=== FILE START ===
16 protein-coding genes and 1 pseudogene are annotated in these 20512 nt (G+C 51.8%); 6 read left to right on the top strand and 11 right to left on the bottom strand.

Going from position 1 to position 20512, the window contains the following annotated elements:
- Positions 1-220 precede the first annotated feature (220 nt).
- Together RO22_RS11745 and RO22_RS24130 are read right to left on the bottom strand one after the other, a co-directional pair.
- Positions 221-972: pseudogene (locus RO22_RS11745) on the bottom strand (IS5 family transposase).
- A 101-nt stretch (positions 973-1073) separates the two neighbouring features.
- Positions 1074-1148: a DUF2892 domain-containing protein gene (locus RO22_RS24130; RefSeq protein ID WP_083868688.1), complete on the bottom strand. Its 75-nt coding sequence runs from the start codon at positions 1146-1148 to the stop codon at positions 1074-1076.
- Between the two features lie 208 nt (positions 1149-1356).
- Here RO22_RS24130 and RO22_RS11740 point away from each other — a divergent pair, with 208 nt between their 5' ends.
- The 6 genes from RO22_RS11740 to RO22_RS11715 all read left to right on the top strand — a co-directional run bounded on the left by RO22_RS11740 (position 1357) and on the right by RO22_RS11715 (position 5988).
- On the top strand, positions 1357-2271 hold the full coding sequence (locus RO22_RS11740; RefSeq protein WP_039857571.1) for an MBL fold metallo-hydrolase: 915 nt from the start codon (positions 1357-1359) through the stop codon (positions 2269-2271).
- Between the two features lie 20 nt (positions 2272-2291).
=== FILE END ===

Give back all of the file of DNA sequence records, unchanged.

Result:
16 protein-coding genes and 1 pseudogene are annotated in these 20512 nt (G+C 51.8%); 6 read left to right on the top strand and 11 right to left on the bottom strand.

Going from position 1 to position 20512, the window contains the following annotated elements:
- Positions 1-220 precede the first annotated feature (220 nt).
- Together RO22_RS11745 and RO22_RS24130 are read right to left on the bottom strand one after the other, a co-directional pair.
- Positions 221-972: pseudogene (locus RO22_RS11745) on the bottom strand (IS5 family transposase).
- A 101-nt stretch (positions 973-1073) separates the two neighbouring features.
- Positions 1074-1148: a DUF2892 domain-containing protein gene (locus RO22_RS24130; RefSeq protein ID WP_083868688.1), complete on the bottom strand. Its 75-nt coding sequence runs from the start codon at positions 1146-1148 to the stop codon at positions 1074-1076.
- Between the two features lie 208 nt (positions 1149-1356).
- Here RO22_RS24130 and RO22_RS11740 point away from each other — a divergent pair, with 208 nt between their 5' ends.
- The 6 genes from RO22_RS11740 to RO22_RS11715 all read left to right on the top strand — a co-directional run bounded on the left by RO22_RS11740 (position 1357) and on the right by RO22_RS11715 (position 5988).
- On the top strand, positions 1357-2271 hold the full coding sequence (locus RO22_RS11740; RefSeq protein WP_039857571.1) for an MBL fold metallo-hydrolase: 915 nt from the start codon (positions 1357-1359) through the stop codon (positions 2269-2271).
- Between the two features lie 20 nt (positions 2272-2291).